How data science can win the debate on police reform

The recent deaths of Walter Wallace Jr., George Floyd, Breonna Taylor, Philando Castile and a number of other Black citizens who have lost their lives during an interaction with law enforcement officers have put the topic of police reform at the top of the national agenda. The phrase “defund the police” became a rallying cry across many American cities over the summer as protesters marched for social justice. But police reform isn’t as simple as a catchphrase.

Magnifying glass on a thumbprint that is comprised of zeros and ones on a graphic background.

Two scholars who have been studying the issue for years say solving the problem starts with better data. Dean Knox is a Wharton professor of operations, information, and decisions, and Jonathan Mummolo is a professor of politics and public affairs at Princeton. They’ve published several papers on racial bias in policing and, with the help of Analytics at Wharton, co-founded Research on Policing Reform and Accountability, an organization dedicated to bringing academic rigor and science to what is often a very emotional debate.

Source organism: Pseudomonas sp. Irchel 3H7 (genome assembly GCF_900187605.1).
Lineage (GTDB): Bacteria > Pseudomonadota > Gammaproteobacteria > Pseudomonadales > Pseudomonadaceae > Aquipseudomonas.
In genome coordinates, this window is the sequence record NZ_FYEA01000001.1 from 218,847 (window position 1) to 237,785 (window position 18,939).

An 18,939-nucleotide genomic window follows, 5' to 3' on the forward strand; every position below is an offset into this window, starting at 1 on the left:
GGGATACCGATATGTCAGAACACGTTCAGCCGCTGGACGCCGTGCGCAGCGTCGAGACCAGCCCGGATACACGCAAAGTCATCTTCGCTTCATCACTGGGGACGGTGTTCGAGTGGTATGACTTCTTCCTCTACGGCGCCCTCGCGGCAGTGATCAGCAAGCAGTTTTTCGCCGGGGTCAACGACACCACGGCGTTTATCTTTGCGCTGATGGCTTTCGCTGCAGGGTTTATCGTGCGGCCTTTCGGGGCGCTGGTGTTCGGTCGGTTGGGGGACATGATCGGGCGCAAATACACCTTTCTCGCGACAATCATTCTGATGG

“These cases grab our attention because the facts are just so outrageous. That’s important because it brings attention to this important issue. But for those of us who are seeking to reform policing, we need to keep in mind that these are instances of what is unfortunately a very common problem,” says Knox.

“The problem is we know far less than we need to about these questions. What we do notice is that we’re massively underestimating the problem because of data limitations and the poor quality of existing statistical analyses.”

Better data can help with police reform, but data analysis comes after the fact. What about the upfront work in hiring and training that would help root out bias in police departments? According to Knox, retrospective data analysis can help inform future practices.

Read more at Knowledge@Wharton.